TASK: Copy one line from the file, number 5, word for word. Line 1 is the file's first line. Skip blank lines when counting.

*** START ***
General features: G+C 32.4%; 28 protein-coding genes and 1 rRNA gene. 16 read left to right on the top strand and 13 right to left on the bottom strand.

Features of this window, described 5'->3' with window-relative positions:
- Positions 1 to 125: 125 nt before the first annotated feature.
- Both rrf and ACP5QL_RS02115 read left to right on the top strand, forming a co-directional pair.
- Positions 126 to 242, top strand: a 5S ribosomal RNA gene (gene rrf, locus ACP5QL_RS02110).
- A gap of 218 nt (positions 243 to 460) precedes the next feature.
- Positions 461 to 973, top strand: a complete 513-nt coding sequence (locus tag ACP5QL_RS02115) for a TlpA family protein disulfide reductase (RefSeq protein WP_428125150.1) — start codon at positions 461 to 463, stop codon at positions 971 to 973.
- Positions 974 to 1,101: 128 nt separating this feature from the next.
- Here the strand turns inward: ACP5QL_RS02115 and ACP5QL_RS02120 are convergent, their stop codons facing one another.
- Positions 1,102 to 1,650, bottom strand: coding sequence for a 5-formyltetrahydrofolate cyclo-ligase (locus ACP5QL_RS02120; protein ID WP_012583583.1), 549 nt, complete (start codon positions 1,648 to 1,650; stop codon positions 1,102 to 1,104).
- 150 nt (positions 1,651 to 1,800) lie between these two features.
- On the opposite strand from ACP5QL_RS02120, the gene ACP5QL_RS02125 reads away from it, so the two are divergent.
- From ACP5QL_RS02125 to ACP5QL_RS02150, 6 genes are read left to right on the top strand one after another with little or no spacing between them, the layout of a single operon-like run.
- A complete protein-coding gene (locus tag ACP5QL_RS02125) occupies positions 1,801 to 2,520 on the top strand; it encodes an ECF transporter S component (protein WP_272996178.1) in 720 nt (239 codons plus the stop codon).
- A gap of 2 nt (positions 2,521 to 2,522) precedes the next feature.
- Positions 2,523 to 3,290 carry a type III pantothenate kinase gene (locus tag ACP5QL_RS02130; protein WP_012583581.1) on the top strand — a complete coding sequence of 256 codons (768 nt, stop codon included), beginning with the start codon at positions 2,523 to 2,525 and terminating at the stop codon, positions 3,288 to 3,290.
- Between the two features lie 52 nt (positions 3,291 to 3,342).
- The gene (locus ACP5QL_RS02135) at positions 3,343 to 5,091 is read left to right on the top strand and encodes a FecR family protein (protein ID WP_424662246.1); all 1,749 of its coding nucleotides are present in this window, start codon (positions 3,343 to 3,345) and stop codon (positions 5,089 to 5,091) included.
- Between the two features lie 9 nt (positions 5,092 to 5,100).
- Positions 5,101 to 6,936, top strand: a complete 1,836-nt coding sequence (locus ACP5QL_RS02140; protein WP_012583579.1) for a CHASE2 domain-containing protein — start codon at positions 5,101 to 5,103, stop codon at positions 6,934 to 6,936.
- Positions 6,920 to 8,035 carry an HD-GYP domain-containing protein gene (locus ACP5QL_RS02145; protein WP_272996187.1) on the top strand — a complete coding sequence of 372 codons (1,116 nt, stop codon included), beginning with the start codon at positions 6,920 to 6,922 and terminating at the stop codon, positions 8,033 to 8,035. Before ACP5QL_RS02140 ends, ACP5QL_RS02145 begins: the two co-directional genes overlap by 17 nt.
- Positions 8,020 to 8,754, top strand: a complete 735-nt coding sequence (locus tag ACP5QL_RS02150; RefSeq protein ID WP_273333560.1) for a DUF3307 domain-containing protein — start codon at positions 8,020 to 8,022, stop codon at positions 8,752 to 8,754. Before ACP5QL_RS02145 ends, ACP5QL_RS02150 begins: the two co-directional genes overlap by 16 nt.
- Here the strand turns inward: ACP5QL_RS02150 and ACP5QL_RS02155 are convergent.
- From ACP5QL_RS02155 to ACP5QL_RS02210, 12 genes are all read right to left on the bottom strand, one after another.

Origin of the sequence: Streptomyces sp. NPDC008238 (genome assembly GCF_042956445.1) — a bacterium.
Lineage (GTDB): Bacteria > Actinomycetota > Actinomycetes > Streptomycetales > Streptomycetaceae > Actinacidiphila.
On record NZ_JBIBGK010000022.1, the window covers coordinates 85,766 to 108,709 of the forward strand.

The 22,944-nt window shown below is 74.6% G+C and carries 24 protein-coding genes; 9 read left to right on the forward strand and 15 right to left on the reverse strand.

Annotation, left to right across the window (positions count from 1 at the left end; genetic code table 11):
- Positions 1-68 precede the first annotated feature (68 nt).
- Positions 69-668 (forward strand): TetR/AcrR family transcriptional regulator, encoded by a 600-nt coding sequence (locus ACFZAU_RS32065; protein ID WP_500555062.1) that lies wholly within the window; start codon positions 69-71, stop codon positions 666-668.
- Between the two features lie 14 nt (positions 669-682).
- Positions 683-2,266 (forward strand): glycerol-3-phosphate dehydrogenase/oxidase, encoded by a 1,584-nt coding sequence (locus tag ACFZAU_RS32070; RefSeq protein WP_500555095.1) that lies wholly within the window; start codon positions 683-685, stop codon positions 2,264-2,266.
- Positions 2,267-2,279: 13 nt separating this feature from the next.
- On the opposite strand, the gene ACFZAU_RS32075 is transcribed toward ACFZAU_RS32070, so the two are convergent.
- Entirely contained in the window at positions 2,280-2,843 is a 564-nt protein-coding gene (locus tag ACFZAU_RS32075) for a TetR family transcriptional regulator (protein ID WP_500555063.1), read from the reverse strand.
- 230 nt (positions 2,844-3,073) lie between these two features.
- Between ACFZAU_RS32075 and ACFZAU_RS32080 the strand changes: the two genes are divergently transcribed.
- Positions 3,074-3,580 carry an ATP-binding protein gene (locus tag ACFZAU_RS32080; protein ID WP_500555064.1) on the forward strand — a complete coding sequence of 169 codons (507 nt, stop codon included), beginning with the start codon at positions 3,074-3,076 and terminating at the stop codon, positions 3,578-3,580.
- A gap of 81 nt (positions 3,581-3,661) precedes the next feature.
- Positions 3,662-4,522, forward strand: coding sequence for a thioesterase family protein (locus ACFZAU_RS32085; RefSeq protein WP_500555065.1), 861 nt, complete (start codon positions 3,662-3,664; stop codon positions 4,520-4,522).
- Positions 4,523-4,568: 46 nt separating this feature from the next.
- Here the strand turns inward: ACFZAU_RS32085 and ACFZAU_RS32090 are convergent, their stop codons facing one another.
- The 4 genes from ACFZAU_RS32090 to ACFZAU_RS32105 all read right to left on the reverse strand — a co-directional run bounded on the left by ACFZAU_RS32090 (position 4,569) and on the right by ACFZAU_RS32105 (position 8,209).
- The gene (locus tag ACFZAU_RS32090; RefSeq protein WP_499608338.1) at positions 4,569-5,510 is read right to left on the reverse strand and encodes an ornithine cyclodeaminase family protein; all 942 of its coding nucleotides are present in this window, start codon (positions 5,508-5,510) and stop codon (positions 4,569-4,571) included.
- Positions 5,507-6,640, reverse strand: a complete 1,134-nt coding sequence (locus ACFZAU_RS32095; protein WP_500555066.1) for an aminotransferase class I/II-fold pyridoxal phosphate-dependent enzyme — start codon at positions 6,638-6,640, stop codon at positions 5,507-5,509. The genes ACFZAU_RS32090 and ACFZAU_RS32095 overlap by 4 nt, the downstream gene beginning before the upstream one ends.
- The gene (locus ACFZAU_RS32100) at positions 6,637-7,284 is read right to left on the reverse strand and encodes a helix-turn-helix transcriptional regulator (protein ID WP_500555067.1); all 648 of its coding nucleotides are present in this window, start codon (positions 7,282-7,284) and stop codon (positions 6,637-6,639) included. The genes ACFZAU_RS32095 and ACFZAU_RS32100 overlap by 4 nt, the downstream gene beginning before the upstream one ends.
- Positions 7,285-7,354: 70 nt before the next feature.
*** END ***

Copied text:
- Positions 126 to 242, top strand: a 5S ribosomal RNA gene (gene rrf, locus ACP5QL_RS02110).